[Film Review] The King Of Staten Island

Pete Davidson as Scott Carlin (The King Of Staten Island, Universal Pictures, 2020).

A Cathartic Comedy

Real human trauma is explored through a biopic comedy in Judd Apatow’s (40 Year Old Virgin, Knocked Up) new film The King of Staten Island with comedian Pete Davidson (Saturday Night Live & The Suicide Squad)

Pete Davidson as Steve Carlin

The film is based around Pete Davidson character who is dealing with the loss of his father, a New York firefighter, who passed away while on the job. This is a very cathartic exploration for Pete Davidson because the film is based off the real events of his life. Pete grew up in State Island and his father did die in the line-of-duty rescuing civilians, from the Marriot World Trade Center, as a firefighter during 9/11.  

(Left) Pete Davidson (Right) Steve Buscemi

An Actor Playing Himself

The film follows Pete’s character travel through life lost and confused, but content on his goal of being a pothead and a low life as the world passes him by. He eventually comes to a world realization the moment he is kicked out of his mother’s home and needs to see the world for what it is and find connection with what he has lost by trying to bury what he needs the most, a father.

(Left) Pete Davidson (Right) Bill Burr (Ray Bishop)

Judd Apatow delivers a different take on a post-9/11 trauma by exploring the PTSD of Pete Davidson psyche as he discovers his own cathartic past. Revealing that life is more than just accepting who we are but motivating ourselves on who we can be. Pete Davidson brings an unorthodox method of playing himself in the film; however, it allows the viewer to see vicariously that Pete is working through this film catharsis by accepting his past and the loss of his father.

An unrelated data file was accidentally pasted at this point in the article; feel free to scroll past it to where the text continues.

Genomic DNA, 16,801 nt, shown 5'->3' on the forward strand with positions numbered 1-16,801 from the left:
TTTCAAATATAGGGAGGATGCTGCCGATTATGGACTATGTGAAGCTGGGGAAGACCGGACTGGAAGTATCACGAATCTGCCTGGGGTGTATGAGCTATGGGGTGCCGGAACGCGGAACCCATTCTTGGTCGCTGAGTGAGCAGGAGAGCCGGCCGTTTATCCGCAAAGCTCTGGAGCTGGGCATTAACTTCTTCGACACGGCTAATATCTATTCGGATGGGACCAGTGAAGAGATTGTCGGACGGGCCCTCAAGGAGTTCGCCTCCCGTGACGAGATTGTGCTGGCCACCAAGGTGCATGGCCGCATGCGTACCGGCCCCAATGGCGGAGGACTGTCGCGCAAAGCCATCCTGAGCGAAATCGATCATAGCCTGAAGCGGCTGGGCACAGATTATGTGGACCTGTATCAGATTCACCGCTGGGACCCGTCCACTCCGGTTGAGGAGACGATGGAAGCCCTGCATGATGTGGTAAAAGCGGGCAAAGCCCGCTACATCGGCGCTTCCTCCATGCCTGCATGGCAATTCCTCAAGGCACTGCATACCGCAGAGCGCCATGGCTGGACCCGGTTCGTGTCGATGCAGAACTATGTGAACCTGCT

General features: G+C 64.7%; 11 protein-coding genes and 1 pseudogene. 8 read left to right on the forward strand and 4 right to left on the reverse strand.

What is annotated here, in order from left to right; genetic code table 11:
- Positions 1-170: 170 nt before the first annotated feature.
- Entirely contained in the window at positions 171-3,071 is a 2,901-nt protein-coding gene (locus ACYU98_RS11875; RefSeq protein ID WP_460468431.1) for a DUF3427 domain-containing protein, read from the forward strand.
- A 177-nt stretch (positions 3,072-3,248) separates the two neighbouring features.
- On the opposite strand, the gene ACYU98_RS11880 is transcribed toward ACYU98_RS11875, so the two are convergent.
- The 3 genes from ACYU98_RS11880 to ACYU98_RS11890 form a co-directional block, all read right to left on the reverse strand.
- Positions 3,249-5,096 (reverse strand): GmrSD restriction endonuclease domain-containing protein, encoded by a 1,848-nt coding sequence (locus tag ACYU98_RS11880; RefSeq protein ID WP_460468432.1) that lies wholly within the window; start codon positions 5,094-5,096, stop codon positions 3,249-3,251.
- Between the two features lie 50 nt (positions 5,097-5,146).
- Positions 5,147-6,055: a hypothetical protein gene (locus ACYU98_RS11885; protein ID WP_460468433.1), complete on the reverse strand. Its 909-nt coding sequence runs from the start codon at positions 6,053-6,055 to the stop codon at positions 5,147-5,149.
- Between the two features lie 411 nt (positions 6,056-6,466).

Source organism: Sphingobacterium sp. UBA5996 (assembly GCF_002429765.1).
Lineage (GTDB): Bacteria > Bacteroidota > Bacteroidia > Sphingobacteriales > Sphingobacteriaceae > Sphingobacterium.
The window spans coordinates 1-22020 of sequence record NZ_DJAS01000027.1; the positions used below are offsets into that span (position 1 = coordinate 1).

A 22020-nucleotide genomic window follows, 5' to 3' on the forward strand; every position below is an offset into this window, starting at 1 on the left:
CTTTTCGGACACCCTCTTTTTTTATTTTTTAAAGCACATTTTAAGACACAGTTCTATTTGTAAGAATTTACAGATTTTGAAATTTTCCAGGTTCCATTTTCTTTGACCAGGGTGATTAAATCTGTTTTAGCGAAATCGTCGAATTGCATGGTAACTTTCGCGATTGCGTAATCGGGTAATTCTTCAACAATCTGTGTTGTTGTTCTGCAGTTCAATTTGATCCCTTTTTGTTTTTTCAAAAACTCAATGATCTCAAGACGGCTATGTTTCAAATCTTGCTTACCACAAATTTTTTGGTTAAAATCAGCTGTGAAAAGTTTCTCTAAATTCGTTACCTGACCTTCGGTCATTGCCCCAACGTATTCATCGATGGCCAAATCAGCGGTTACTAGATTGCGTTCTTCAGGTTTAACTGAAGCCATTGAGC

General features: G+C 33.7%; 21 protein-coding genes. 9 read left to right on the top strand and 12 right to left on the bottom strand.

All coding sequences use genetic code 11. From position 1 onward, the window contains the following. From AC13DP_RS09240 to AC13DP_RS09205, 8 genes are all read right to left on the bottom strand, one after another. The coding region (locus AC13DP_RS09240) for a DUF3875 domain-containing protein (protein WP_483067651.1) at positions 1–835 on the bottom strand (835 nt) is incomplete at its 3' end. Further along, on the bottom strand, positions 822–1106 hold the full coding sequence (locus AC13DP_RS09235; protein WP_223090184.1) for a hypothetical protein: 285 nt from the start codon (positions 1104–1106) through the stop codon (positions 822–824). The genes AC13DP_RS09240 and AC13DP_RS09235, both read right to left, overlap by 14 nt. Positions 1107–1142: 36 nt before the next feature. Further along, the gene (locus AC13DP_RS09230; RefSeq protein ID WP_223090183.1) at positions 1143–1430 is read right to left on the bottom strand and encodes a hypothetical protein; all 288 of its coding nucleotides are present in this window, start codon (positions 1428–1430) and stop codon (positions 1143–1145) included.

(Left) Judd Apatow (Director/Writer) (Right) Pete Davidson

Conclusion

Overall, the film is not your typical Judd Apatow picture of adlib humor and spontaneity but rather a very dramatic comedy about one humans struggle to deal with the events of society and real human tragedy.   This is done by allowing the director to give more control to the actors to explore human interaction and connectivity. The film really relies on the acting rather than any other element in the film. The film succeeds through its connection to the audience rather than using sound or VFX to capture the audience attention. This is a very niche film that not all fans of Judd Apatow or Pete Davidson will connect too, but rather a film that is designed to show you human emotion and acceptance for real world events that  cannot be controlled. The use of humor in the film is a clear indication of this by clouding the real pain that character is experiencing and displaying that comedy is truly derived from the truth of what we wish not to accept.

The King Of Staten IslandOfficial Trailer (Universal Pictures, 2020)

3.2 out of 5

  • Literary = 4
  • Directing = 4
  • Visual = 3
  • Editing = 2
  • Sound = 3

Film Review Rubric

The film is scored on a five-point rubric. The film score is a cumulative score out of five film aesthetic elements, with a total score of 25. It is then divided by the five elements to give a final score out of five.

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